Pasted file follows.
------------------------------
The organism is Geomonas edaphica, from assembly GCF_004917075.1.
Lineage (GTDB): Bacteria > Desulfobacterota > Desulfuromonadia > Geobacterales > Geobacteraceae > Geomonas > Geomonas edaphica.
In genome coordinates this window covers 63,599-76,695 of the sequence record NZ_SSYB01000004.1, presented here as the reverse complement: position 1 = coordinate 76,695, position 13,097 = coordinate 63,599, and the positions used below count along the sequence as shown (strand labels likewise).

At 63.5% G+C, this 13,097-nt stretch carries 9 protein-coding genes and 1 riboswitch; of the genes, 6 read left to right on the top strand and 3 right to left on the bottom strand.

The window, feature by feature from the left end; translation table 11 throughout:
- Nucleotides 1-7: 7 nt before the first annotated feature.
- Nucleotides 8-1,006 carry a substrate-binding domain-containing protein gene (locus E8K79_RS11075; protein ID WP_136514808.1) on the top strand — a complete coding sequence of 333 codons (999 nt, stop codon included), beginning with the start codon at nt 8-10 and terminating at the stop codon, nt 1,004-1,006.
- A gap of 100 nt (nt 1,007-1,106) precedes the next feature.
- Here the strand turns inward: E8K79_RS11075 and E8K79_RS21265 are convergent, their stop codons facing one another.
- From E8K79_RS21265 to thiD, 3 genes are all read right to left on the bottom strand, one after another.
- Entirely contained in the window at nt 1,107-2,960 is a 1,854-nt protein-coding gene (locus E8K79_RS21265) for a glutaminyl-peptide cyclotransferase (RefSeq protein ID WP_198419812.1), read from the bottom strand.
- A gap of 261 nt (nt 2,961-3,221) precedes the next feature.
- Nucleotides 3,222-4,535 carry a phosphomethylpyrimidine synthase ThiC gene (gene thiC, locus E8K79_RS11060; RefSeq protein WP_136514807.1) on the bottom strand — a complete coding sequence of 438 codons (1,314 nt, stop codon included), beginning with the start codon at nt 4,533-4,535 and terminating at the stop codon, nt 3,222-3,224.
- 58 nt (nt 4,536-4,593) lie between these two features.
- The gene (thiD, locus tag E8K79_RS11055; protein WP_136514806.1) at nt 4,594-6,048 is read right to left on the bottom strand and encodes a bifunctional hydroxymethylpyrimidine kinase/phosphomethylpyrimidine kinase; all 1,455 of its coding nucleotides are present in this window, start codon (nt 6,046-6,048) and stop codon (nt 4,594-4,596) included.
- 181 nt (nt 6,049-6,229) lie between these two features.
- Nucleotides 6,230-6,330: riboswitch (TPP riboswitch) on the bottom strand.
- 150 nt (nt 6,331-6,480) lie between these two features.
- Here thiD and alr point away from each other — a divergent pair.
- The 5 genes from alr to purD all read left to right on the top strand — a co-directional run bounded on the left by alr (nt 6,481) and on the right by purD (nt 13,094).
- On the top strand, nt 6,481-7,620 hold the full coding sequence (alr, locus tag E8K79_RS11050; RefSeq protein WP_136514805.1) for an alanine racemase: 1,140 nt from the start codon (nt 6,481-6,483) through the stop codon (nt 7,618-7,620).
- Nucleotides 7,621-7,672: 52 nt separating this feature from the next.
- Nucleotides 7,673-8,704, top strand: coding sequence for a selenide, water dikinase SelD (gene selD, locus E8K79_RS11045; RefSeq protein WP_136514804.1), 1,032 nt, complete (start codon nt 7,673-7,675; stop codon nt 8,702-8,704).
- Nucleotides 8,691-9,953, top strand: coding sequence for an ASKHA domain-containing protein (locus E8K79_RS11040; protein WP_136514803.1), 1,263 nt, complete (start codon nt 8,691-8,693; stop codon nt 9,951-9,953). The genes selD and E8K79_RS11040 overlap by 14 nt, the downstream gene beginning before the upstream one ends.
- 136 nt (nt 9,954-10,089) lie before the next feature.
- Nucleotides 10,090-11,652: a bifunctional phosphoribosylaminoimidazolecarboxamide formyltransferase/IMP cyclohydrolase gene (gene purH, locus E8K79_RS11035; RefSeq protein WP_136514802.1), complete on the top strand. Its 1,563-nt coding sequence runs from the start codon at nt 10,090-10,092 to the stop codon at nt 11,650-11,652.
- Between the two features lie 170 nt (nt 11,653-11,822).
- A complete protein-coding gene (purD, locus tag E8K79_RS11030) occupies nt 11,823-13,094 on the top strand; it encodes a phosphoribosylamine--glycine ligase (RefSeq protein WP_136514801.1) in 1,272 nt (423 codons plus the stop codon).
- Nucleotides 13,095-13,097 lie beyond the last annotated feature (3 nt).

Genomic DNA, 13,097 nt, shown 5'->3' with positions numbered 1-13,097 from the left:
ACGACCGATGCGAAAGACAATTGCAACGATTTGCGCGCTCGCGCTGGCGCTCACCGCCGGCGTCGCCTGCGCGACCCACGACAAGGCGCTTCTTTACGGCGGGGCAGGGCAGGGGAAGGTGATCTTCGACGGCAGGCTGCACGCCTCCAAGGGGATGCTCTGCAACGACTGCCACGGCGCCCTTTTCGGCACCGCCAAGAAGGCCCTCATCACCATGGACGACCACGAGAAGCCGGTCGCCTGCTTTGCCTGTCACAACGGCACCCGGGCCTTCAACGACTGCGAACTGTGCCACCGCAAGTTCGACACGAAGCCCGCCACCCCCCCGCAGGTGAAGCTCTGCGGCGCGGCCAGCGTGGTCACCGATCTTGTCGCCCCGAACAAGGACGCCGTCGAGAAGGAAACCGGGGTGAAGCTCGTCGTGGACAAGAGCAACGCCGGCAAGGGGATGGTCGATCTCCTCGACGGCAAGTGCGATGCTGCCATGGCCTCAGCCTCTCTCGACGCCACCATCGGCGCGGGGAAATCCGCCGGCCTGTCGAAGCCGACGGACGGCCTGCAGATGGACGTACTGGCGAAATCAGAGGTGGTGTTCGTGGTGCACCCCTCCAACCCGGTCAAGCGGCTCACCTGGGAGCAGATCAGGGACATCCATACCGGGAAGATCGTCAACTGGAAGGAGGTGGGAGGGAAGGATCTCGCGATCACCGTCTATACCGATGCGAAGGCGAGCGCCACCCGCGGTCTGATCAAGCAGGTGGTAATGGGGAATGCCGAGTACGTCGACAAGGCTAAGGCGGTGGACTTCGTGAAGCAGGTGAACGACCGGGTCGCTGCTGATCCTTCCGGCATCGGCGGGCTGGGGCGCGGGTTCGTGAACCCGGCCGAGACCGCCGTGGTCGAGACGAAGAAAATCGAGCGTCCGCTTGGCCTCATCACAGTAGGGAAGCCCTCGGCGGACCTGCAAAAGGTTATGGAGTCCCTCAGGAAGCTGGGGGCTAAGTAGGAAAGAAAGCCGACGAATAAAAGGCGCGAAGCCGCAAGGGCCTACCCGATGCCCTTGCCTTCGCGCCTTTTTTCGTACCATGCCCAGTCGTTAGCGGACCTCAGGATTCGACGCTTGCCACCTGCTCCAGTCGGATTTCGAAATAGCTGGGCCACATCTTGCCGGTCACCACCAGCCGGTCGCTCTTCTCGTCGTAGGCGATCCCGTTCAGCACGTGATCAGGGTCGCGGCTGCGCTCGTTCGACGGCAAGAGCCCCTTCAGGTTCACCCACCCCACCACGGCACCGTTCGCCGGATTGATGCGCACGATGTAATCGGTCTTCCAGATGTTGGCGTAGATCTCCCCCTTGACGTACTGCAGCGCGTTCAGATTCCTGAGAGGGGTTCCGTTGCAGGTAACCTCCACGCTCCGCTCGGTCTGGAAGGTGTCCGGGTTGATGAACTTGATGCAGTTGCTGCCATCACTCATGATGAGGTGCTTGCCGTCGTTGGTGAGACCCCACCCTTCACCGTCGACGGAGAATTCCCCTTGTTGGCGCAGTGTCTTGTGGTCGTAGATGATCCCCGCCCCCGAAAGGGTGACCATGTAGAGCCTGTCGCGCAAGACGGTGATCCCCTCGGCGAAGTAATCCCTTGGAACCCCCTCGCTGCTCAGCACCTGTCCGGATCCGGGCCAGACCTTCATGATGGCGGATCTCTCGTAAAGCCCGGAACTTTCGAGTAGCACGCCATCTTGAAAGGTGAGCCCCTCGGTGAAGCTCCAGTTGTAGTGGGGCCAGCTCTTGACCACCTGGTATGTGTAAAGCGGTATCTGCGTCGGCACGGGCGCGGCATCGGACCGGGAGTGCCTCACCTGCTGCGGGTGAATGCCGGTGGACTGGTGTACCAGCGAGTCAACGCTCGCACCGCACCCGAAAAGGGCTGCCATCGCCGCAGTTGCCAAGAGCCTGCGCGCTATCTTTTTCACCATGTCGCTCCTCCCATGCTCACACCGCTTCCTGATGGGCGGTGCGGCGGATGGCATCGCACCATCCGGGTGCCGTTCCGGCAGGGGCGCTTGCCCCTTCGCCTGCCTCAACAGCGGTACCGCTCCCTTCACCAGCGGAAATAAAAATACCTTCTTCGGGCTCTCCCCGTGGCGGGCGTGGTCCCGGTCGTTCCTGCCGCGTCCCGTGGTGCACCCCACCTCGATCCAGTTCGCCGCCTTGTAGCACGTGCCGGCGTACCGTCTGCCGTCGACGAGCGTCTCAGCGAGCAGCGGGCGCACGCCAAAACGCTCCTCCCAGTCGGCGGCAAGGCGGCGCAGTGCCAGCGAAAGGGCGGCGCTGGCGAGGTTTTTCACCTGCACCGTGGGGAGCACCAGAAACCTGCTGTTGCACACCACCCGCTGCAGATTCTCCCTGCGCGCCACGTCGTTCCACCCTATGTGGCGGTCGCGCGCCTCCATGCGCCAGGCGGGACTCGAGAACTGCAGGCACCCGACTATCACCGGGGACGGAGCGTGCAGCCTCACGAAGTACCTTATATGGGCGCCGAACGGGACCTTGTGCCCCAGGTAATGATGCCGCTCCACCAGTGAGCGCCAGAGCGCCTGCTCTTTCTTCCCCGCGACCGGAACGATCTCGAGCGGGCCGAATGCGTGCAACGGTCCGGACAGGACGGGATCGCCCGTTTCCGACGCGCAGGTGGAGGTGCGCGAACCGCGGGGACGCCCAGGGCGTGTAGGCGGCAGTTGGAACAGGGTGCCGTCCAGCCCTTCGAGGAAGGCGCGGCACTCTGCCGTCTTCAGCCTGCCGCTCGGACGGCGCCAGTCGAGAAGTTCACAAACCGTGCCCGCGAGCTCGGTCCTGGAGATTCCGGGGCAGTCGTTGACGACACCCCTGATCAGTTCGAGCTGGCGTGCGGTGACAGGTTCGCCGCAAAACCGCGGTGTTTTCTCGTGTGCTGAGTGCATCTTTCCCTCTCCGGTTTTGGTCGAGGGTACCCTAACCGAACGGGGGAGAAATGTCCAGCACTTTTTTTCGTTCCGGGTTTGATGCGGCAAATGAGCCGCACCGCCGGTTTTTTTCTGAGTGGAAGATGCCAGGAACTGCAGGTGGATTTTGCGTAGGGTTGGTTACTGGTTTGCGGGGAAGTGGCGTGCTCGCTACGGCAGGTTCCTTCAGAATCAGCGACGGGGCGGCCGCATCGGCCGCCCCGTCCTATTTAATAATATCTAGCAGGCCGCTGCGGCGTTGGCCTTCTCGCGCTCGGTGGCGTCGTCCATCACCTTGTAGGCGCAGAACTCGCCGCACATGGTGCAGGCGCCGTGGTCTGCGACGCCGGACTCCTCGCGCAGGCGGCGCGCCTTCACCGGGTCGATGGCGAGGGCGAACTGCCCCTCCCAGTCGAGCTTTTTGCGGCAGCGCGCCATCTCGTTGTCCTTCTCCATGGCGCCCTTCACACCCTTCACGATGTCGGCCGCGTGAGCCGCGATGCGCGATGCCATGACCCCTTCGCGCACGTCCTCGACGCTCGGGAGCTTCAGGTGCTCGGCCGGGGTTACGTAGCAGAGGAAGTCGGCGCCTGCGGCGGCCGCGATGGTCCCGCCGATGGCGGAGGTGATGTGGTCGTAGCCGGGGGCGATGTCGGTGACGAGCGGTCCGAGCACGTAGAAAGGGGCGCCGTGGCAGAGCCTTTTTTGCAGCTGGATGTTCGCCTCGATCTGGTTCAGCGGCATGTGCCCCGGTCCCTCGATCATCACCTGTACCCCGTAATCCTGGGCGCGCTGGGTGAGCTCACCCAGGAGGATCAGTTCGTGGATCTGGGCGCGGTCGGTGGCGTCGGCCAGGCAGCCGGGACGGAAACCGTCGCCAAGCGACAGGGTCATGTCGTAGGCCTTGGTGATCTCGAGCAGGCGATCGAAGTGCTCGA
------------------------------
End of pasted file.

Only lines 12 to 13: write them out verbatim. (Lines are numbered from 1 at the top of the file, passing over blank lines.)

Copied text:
- A gap of 261 nt (nt 2,961-3,221) precedes the next feature.
- Nucleotides 3,222-4,535 carry a phosphomethylpyrimidine synthase ThiC gene (gene thiC, locus E8K79_RS11060; RefSeq protein WP_136514807.1) on the bottom strand — a complete coding sequence of 438 codons (1,314 nt, stop codon included), beginning with the start codon at nt 4,533-4,535 and terminating at the stop codon, nt 3,222-3,224.